Android's NotificationManager ignoring errors

I found another one. This has been a rather frustrating week for me, working around quirks in Android, many of which are clearly bugs (like this one, or yesterday's post) and others where the jury is still out.

Today, it's a problem with NotificationManager. Specifically, NotificationManager.notify() silently swallows invalid notifications. In particular, if you create a notification without calling setSmallIcon(), the NotificationManager will simply not bother to add it to the notification panel. Like yesterday's problem, this is particularly difficult to debug because there are no errors or warnings anywhere.

What makes the whole thing more interesting, is that if your notification includes a sound or vibration, those actions will still happen, which leads you to believe that the weirdest thing ever is going on since nothing shows up after the noise. Of course, that's slightly less weird than having it do nothing at all, which leaves a developer with absolutely no idea how to debug or proceed.

I hope the Android team manages to find time to fix some of these issues.

Android SQLite and rawQuery()

It seems as if rawQuery() is unable to process data modification statements such as UPDATE or DELETE.

I don't know if this is by design of SQLite, or by design of the Android API into SQLite, or an accident of one or the other, but it would be nice if this were documented somewhere. It's possible that some part of some manual somewhere has a note on it, but when I brought myself up to speed on the tools I saw it nowhere; and over the course of two days worth of debugging to figure out why my code wasn't working, my searches didn't turn up any mention of it.

It appears that the only way to modify rows is to use the update() method. There's nothing wrong with that.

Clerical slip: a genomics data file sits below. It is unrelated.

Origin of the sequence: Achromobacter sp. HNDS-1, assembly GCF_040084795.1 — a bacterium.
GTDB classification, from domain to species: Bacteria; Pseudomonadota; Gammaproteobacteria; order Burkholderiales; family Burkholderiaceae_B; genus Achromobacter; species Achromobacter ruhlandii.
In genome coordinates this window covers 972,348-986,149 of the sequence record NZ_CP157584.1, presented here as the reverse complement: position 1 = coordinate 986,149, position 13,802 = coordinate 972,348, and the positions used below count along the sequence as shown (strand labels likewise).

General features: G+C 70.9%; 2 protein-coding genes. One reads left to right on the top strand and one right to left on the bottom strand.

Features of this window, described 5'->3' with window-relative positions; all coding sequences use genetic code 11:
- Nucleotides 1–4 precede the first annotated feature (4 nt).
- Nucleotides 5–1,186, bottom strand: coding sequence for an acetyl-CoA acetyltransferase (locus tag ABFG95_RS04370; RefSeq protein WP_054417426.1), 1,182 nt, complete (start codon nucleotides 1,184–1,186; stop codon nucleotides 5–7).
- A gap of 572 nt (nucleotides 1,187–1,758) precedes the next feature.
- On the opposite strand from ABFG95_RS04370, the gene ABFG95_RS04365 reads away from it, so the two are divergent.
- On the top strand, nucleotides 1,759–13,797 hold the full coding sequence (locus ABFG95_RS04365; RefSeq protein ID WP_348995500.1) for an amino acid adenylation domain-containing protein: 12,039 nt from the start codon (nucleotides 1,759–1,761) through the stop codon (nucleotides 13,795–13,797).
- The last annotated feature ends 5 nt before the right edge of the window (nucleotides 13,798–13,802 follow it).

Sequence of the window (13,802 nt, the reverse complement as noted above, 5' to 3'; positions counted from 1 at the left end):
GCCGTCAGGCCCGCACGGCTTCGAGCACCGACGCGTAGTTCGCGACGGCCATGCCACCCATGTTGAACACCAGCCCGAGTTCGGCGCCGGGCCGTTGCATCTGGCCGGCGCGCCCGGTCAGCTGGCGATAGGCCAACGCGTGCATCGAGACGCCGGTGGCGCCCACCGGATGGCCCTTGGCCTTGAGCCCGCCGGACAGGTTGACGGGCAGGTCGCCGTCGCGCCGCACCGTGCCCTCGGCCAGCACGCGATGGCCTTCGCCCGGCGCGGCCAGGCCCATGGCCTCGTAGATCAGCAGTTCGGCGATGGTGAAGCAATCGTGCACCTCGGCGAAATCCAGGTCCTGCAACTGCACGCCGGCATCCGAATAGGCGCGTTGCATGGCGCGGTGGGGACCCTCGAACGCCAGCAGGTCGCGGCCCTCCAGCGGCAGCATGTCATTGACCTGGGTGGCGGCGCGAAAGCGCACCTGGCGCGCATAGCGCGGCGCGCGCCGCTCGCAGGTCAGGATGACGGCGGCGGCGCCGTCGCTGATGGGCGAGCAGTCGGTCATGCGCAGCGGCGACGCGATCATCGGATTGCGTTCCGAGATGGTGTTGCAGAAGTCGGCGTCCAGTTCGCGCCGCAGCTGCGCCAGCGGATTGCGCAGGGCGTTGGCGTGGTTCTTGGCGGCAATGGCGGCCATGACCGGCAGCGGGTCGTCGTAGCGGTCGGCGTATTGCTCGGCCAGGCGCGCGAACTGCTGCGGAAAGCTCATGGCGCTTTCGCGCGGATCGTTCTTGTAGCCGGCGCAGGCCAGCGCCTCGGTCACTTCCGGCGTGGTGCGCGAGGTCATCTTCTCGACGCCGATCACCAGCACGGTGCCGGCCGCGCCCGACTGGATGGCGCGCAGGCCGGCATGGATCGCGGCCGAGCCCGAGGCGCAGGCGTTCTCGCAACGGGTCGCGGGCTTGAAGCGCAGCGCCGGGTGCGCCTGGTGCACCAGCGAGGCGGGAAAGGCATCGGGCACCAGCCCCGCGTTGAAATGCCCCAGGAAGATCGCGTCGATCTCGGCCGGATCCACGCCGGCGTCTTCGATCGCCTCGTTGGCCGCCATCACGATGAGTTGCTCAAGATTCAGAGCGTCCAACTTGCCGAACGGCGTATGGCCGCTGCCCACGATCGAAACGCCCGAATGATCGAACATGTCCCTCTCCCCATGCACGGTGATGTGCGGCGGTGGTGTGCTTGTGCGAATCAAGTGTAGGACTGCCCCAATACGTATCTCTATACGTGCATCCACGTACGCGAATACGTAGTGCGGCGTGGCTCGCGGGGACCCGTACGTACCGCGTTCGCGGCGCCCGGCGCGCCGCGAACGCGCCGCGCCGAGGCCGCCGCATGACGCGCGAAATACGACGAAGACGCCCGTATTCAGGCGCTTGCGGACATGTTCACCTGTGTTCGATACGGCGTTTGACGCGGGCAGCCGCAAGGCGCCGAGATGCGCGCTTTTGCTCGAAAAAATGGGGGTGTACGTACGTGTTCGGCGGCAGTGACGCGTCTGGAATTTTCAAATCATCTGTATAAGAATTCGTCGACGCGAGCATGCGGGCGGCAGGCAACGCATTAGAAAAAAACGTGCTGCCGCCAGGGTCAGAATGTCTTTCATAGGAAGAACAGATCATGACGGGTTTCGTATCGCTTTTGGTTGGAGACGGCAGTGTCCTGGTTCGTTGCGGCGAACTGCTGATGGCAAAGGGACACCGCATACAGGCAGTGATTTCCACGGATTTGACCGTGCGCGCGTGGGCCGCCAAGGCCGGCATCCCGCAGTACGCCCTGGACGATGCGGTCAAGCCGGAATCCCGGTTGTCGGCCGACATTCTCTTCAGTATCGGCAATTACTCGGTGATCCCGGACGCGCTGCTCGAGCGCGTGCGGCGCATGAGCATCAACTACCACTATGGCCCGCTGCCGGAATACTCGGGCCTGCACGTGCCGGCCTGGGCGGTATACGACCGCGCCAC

What is wrong is the fact that when given an UPDATE query, the rawQuery() method simply does nothing, without throwing an exception, logging anything, or in any way indicating that something has gone wrong.

This is the second piece of developer-hostile behavior I've come across since I started doing Android programming earlier this year. Here's hoping that Google will fix it, and anywhere else in the system where errors mysteriously disappear. If a method is passed illegal instructions, it should throw an exception. I can think of no justification for silently swallowing an invalid instruction.

Tuesday, October 7, 2014

Ahh ... the Internet culture

Less than a day after moving my new app, This is Why I'm Right, to production, and before starting any of the launch activities (such as marketing or an actual announcement) I've got a single 1 star review.

Aviv Gelman eloquently describes the app as "BS app, remove!!!"

This guy is very serious about his review. You can tell by the number of exclamation points. Also, by the fact that he feels that Google should remove the app. Oddly, using This is Why I'm Right, I find that BS apps have more fun per download than serious apps.

So, since I'm obviously right, I'm more interested in Aviv's experience.

First off, the term "BS app" is pretty ambiguous. What does that even mean? The app does exactly what it claims it does, so it's not BS in the deceptive sense. It doesn't steal your data or crash your phone or do sneaky things, so it's not BS in the criminal sense. Since he was complaining about the free version, he can't even argue that it wasn't worth the price he paid.

The only conclusion I can come to is that the app hurt Aviv's feelings. It was inevitable, really, that some people's feelings would be hurt. When you don't get a joke, often your feelings are hurt. And sometimes when a person has hurt feelings she/he lashes out violently, with things like 1 star ratings.

I'm sorry that I hurt your feelings, Aviv. Whatever you do, please don't download any animal simulators ...